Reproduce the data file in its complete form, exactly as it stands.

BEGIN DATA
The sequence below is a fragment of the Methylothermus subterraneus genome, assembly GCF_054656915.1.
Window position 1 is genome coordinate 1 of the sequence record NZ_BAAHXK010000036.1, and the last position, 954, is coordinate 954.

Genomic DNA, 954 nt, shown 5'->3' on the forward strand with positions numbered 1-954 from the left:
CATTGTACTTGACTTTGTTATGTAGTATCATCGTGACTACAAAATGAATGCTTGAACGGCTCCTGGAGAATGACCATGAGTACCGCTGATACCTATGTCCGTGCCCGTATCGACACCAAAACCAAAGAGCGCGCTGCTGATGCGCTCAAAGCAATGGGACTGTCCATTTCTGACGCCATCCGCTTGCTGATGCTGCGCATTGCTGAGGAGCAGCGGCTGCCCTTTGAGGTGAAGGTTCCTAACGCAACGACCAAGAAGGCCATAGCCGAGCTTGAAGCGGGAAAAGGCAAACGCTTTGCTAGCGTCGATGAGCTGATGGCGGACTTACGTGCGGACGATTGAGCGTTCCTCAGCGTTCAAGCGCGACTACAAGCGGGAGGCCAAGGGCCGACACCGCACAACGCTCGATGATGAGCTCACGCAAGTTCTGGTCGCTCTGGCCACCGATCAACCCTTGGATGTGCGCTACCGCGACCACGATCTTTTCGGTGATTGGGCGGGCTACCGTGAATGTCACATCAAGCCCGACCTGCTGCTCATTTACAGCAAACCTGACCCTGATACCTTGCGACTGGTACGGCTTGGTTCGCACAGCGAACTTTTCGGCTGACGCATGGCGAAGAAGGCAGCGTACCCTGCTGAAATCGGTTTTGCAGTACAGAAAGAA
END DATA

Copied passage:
The sequence below is a fragment of the Methylothermus subterraneus genome, assembly GCF_054656915.1.
Window position 1 is genome coordinate 1 of the sequence record NZ_BAAHXK010000036.1, and the last position, 954, is coordinate 954.

Genomic DNA, 954 nt, shown 5'->3' on the forward strand with positions numbered 1-954 from the left:
CATTGTACTTGACTTTGTTATGTAGTATCATCGTGACTACAAAATGAATGCTTGAACGGCTCCTGGAGAATGACCATGAGTACCGCTGATACCTATGTCCGTGCCCGTATCGACACCAAAACCAAAGAGCGCGCTGCTGATGCGCTCAAAGCAATGGGACTGTCCATTTCTGACGCCATCCGCTTGCTGATGCTGCGCATTGCTGAGGAGCAGCGGCTGCCCTTTGAGGTGAAGGTTCCTAACGCAACGACCAAGAAGGCCATAGCCGAGCTTGAAGCGGGAAAAGGCAAACGCTTTGCTAGCGTCGATGAGCTGATGGCGGACTTACGTGCGGACGATTGAGCGTTCCTCAGCGTTCAAGCGCGACTACAAGCGGGAGGCCAAGGGCCGACACCGCACAACGCTCGATGATGAGCTCACGCAAGTTCTGGTCGCTCTGGCCACCGATCAACCCTTGGATGTGCGCTACCGCGACCACGATCTTTTCGGTGATTGGGCGGGCTACCGTGAATGTCACATCAAGCCCGACCTGCTGCTCATTTACAGCAAACCTGACCCTGATACCTTGCGACTGGTACGGCTTGGTTCGCACAGCGAACTTTTCGGCTGACGCATGGCGAAGAAGGCAGCGTACCCTGCTGAAATCGGTTTTGCAGTACAGAAAGAA